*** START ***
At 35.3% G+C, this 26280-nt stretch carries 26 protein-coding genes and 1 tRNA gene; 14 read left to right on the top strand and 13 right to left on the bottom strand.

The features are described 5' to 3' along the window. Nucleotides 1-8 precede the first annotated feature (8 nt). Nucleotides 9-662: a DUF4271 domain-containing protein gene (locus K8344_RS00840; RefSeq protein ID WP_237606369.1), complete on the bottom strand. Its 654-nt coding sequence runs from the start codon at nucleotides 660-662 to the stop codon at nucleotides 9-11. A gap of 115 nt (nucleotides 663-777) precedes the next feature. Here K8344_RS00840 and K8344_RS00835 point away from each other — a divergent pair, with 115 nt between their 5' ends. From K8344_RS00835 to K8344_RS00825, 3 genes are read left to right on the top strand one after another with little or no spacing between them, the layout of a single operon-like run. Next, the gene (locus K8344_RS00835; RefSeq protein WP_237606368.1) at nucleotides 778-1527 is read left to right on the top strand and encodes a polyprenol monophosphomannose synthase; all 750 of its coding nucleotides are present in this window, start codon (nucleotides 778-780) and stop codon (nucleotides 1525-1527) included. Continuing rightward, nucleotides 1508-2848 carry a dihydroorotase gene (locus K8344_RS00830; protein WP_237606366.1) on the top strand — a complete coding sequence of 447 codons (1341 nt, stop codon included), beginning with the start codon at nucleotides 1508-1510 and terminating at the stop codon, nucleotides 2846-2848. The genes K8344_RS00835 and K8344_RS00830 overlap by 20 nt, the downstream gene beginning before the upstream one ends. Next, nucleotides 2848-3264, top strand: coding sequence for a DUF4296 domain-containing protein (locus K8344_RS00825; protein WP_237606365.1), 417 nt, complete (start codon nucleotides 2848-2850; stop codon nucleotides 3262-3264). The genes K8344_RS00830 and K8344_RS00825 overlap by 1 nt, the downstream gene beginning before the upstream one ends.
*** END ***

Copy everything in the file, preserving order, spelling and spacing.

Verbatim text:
At 35.3% G+C, this 26280-nt stretch carries 26 protein-coding genes and 1 tRNA gene; 14 read left to right on the top strand and 13 right to left on the bottom strand.

The features are described 5' to 3' along the window. Nucleotides 1-8 precede the first annotated feature (8 nt). Nucleotides 9-662: a DUF4271 domain-containing protein gene (locus K8344_RS00840; RefSeq protein ID WP_237606369.1), complete on the bottom strand. Its 654-nt coding sequence runs from the start codon at nucleotides 660-662 to the stop codon at nucleotides 9-11. A gap of 115 nt (nucleotides 663-777) precedes the next feature. Here K8344_RS00840 and K8344_RS00835 point away from each other — a divergent pair, with 115 nt between their 5' ends. From K8344_RS00835 to K8344_RS00825, 3 genes are read left to right on the top strand one after another with little or no spacing between them, the layout of a single operon-like run. Next, the gene (locus K8344_RS00835; RefSeq protein WP_237606368.1) at nucleotides 778-1527 is read left to right on the top strand and encodes a polyprenol monophosphomannose synthase; all 750 of its coding nucleotides are present in this window, start codon (nucleotides 778-780) and stop codon (nucleotides 1525-1527) included. Continuing rightward, nucleotides 1508-2848 carry a dihydroorotase gene (locus K8344_RS00830; protein WP_237606366.1) on the top strand — a complete coding sequence of 447 codons (1341 nt, stop codon included), beginning with the start codon at nucleotides 1508-1510 and terminating at the stop codon, nucleotides 2846-2848. The genes K8344_RS00835 and K8344_RS00830 overlap by 20 nt, the downstream gene beginning before the upstream one ends. Next, nucleotides 2848-3264, top strand: coding sequence for a DUF4296 domain-containing protein (locus K8344_RS00825; protein WP_237606365.1), 417 nt, complete (start codon nucleotides 2848-2850; stop codon nucleotides 3262-3264). The genes K8344_RS00830 and K8344_RS00825 overlap by 1 nt, the downstream gene beginning before the upstream one ends.